An EPA 2004 report to Congress estimated that 850 billion gallons of storm water mixed with raw sewage pour into U.S. waters every year from older, combined sewer systems that were designed to overflow in wet weather. These combined systems, built by cities in the 19th and early 20th centuries, are now considered antiquated and a threat to public health and the environment, according to the EPA and environmental groups.

An additional 3 billion to 10 billion gallons of raw sewage spill accidentally every year from systems designed to carry only sewage, according to the 2004 report. Causes of these spills include improper connections, clogs from debris, construction accidents and cracks in aging pipes.

The EPA estimates that as many as 5,500 people get sick every year from direct exposure to sewer overflows near beaches.

Regulators and citizens’ lawsuits have pressured local governments to take on costly, complex modernization projects that may take more than a generation to complete.

Pittsburgh’s Allegheny County Sanitary Authority, for example, has agreed to a project that could cost $3 billion over the next 20 years.

“There’s nowhere near enough money, and there’s no pot where it’s going to come from,” Arletta Scott Williams, executive director at Pittsburgh’s wastewater treatment plant on the Ohio River, said at a town hall meeting last fall.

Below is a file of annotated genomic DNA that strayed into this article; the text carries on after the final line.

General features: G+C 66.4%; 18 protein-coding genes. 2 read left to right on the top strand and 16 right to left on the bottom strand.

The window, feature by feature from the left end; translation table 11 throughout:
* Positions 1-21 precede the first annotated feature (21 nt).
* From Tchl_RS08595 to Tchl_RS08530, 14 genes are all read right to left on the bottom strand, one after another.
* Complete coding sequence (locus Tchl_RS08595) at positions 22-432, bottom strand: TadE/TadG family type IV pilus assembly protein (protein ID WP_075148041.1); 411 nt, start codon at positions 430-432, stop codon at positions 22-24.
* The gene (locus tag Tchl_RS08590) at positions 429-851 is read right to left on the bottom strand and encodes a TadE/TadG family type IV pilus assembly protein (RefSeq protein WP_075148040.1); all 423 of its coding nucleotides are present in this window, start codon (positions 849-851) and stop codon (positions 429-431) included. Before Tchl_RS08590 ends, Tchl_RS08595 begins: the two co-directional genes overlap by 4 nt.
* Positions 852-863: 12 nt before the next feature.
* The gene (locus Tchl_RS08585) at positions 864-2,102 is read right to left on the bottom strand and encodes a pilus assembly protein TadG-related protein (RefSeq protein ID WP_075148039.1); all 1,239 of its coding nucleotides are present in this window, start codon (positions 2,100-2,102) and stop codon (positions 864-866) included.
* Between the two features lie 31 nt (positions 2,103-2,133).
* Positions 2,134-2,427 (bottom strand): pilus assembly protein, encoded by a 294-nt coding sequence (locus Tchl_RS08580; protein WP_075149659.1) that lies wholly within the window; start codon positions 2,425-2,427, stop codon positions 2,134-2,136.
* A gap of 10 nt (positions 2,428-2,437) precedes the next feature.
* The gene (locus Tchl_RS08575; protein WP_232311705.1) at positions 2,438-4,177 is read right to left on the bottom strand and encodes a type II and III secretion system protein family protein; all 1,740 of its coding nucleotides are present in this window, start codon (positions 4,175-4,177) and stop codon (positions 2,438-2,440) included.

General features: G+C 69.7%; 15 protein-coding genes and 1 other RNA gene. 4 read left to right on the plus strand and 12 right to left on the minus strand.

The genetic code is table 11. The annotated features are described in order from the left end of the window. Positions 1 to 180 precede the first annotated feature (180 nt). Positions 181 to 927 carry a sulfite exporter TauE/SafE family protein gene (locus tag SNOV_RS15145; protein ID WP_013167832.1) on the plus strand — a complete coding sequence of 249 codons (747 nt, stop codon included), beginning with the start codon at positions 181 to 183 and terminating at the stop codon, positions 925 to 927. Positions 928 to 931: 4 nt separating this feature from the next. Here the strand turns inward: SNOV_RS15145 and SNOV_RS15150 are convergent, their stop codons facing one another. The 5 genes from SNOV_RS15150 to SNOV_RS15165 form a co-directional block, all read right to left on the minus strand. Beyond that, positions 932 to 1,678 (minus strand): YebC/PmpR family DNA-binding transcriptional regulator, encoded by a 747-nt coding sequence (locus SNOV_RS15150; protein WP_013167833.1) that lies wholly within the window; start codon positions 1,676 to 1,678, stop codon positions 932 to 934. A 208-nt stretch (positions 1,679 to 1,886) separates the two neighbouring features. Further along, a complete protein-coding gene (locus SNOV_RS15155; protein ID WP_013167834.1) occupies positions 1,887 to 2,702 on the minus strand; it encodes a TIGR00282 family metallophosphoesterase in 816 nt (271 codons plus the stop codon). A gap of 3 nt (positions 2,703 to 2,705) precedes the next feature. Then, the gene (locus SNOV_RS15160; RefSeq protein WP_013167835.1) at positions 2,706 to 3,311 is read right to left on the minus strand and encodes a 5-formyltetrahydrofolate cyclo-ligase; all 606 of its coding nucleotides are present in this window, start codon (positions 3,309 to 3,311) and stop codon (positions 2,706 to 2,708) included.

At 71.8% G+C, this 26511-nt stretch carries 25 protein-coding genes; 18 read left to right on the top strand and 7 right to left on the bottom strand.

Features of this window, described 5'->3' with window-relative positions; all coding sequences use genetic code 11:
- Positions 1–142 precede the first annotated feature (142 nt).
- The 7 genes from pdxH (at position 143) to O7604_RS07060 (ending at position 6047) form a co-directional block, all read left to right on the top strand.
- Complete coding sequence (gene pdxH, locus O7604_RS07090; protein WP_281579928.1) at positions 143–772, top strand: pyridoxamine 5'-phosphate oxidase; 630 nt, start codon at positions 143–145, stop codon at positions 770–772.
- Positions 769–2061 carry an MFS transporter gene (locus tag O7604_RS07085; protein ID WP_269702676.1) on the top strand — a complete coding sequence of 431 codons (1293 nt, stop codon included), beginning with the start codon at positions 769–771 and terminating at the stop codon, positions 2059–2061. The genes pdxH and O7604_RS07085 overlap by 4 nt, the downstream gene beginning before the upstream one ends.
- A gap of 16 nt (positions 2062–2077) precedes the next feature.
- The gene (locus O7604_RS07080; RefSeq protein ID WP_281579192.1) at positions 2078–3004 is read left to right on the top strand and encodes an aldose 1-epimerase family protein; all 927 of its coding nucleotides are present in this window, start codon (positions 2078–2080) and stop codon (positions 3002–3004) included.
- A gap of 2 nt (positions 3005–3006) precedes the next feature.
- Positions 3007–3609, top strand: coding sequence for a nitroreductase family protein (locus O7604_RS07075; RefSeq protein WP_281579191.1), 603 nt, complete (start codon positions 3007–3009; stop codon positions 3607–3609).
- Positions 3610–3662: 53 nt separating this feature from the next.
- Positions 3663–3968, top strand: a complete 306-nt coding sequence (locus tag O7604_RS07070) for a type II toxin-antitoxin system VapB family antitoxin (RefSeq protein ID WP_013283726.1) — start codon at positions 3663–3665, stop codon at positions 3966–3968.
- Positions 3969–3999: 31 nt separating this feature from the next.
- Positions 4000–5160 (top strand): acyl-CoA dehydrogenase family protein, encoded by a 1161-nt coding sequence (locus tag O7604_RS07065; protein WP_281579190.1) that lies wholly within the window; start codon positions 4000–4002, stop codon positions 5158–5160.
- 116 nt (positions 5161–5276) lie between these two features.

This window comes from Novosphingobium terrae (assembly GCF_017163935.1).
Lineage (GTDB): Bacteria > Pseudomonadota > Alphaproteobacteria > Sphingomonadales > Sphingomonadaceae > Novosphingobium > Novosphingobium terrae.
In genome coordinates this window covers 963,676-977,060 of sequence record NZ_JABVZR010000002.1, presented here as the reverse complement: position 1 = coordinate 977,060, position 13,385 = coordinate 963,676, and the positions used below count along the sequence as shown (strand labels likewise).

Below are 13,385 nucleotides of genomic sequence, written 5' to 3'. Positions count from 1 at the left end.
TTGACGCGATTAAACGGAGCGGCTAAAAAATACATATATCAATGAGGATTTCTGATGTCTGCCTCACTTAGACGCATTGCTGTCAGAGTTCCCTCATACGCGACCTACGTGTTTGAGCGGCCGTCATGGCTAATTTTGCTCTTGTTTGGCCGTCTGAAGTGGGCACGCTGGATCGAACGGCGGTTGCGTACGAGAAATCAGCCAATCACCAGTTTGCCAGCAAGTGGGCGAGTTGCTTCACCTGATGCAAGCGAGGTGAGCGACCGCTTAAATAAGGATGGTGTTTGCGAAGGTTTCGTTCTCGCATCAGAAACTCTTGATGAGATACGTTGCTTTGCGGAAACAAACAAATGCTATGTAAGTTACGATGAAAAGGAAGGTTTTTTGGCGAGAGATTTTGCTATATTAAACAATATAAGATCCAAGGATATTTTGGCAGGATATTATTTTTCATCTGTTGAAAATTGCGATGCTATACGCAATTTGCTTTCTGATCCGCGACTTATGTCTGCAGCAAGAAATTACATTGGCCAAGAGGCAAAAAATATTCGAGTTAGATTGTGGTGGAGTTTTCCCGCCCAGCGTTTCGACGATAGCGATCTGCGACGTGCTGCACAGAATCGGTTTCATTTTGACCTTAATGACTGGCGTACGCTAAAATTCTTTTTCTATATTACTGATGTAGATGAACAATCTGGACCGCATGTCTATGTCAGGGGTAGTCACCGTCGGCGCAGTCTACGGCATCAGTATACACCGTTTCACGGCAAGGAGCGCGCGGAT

Ratepayers are being asked to foot much of the bill. A review of local authorities’ responses to costly consent decrees requiring sewer system improvements found rates have already increased in several cities, including Louisville, Nashville, Atlanta and San Diego. The review showed pending increases for cities including Pittsburgh, Washington and Los Angeles.

The EPA’s 2002 Clean Water and Drinking Water Infrastructure Gap Analysis reported the nation’s municipal sewer authorities’ capital needs to meet clean water requirements from 2000 to 2019 ranged from $331 billion to $450 billion. Based on that data, the National Association of Clean Water Agencies now puts that range at $350 billion to $500 billion for the next 20 years, association spokeswoman Susan Bruninga said.

This year, the federal government has budgeted $687 million for such improvements.

One modernization project alone, in Indianapolis, could cost $1.2 billion. Residents hope the repairs will end years of smelly and unsightly problems along Fall Creek.

“I have walked this area on numerous occasions and could see condoms decorating bushes where the water level had been high (and), feminine hygiene products along the shores, toilet paper hanging in bushes,” said Richard Van Frank, a local environmental activist and retired biochemist.

Legislation that would require sewer authorities to notify the public of overflows and spills is pending in Congress.

One environmental group, American Rivers, uses humor and a “Spill of the Week” Web blog to encourage support for a nationwide public notification law.

“We try to be a little snarky about this,” said Josh Klein, a campaign coordinator for American Rivers. “After all, we’re talking about poop. But it is a serious issue.”

Contributing: Robert Benincasa, GNS, and Dan Klepal, The (Louisville) Courier-Journal

By Larry Wheeler and Grant Smith, Gannett News Service
May 08, 2008

Source: USA Today